One day we were at the farmers’ market hosted by the Grove School, a Montessori charter school in Redlands, California, where we now live. I met the principal of the school, mentioned my situation as a teacher but unable to work but very willing to volunteer. I met with her after the Christmas break in 2011 and have been volunteering there since.
I am currently waiting for my work permit which should arrive in the next few months. My husband and I are lucky in that we are getting our green cards much sooner than most Canadians do. The principal is also excited because she is planning that I will be teaching next year. I feel very lucky because this is a pretty cool school. The Grove has junior grades, 7 to 9, and is a working farm. They have a small flock of chickens, four goats, two pigs, a large vegetable garden and small citrus orchard. We just started selling produce to a local grocery store, restaurant and food co-op. I help out mostly in the garden. We are teaching the students how to grow food but also the science behind how food grows. So we look at the chemistry of the soil, biological systems and relationships, as well as the economics of running a business.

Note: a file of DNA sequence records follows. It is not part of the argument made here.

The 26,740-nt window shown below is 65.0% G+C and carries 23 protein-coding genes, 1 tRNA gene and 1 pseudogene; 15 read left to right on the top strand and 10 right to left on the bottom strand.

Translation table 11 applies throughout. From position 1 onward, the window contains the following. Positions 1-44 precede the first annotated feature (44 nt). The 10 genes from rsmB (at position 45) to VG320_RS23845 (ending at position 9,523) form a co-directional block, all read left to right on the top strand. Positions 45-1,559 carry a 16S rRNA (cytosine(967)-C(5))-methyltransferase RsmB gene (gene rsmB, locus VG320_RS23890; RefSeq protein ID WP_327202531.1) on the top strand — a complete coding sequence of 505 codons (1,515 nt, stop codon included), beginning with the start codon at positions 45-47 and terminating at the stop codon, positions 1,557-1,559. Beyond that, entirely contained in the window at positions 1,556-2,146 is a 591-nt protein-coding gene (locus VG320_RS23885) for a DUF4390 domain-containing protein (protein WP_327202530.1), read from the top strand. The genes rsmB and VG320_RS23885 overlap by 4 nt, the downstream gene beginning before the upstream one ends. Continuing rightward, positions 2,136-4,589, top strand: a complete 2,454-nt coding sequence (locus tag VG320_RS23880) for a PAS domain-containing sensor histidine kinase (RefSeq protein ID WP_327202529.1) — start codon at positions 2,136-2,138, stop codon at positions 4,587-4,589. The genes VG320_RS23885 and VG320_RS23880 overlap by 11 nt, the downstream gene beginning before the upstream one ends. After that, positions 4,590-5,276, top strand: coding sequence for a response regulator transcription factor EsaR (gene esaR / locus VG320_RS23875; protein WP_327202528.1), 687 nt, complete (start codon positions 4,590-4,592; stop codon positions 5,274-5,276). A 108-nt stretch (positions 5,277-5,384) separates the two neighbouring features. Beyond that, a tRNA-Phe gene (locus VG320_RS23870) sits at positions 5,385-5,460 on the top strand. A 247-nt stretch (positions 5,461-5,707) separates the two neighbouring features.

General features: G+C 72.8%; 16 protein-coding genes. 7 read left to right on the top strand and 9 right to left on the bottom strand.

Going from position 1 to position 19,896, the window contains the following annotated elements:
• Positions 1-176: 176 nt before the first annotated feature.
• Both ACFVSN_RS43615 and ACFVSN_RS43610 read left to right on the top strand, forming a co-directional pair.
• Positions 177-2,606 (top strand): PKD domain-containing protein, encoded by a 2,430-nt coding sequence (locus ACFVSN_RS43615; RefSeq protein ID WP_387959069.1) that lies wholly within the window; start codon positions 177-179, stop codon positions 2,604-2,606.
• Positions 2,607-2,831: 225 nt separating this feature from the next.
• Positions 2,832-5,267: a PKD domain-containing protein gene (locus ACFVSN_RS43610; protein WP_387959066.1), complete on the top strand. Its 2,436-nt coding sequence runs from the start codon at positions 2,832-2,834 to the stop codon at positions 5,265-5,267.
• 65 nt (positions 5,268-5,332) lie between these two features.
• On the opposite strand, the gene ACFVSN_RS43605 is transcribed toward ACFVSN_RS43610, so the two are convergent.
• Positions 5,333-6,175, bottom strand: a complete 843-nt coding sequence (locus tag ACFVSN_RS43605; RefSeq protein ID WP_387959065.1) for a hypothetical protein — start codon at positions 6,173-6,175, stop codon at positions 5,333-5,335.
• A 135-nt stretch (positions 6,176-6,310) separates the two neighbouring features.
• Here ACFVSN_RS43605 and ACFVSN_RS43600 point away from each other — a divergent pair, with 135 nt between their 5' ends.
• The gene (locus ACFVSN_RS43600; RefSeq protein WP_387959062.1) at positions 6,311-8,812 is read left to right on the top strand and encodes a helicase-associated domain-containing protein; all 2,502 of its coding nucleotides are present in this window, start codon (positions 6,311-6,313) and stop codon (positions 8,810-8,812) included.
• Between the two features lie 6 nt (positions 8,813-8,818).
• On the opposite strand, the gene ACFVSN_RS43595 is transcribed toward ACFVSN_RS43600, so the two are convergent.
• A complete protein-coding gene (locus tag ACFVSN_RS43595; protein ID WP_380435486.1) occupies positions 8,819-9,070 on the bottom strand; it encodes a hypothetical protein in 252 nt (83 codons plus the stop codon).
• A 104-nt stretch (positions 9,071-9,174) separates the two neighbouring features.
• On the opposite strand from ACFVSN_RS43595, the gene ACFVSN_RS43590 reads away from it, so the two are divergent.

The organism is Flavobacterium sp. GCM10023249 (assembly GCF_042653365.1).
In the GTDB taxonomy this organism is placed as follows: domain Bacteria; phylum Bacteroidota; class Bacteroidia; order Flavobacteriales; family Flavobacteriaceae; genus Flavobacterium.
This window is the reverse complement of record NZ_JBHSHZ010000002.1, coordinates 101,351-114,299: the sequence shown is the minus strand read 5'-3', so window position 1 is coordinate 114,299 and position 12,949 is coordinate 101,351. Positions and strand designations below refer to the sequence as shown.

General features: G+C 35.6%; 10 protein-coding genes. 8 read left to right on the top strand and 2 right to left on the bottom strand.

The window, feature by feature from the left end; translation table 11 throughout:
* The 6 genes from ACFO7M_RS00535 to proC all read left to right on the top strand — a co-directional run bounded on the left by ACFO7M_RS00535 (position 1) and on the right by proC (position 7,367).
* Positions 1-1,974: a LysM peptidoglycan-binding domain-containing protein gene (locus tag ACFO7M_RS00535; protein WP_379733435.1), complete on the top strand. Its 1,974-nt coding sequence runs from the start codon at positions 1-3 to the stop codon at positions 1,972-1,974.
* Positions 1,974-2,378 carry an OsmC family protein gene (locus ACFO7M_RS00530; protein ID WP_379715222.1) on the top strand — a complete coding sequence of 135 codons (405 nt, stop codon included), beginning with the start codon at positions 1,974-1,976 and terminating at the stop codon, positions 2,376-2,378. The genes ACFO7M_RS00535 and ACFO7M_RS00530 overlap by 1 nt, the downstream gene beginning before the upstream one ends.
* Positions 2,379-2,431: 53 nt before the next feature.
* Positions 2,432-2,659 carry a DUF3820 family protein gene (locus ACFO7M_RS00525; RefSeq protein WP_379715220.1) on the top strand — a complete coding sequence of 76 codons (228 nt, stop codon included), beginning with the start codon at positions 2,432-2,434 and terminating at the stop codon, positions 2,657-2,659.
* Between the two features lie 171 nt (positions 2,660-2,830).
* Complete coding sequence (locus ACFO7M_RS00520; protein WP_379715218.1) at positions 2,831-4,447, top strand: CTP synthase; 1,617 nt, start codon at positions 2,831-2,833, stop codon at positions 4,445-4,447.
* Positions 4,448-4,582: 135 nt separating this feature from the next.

It was a tough start for me. I was very excited to start teaching but was not so aware of the work involved to get certified, meet different requirements, how and when to apply for positions, how each province differs with certification, how each board differs with hiring. It all takes time and perseverance. I found tutoring to be a wonderful experience. I was able to work one on one with kids, become familiar with different individual learning needs and issues. Most importantly, I became familiar with the curriculum and learning expectations at different grades as well as teaching methods within those grades. My time as a supply teacher contributed to this understanding and appreciation as well. As a high school teacher you expect students to enter each grade with a set of knowledge and skills they would have gained in previous grades. When kids struggle, if you know what they should have learned and where they have gaps, you can better help them to sort through the information. I never told my students to value science over their other subjects. I made connections between them. You need English in order to communicate, read and write scientifically. You need computer technology to use and develop scientific equipment. I feel that if you as a teacher know more about what other classes are doing, you can make it all the more relevant for the kids and they will have a better understanding of why what they are learning is important.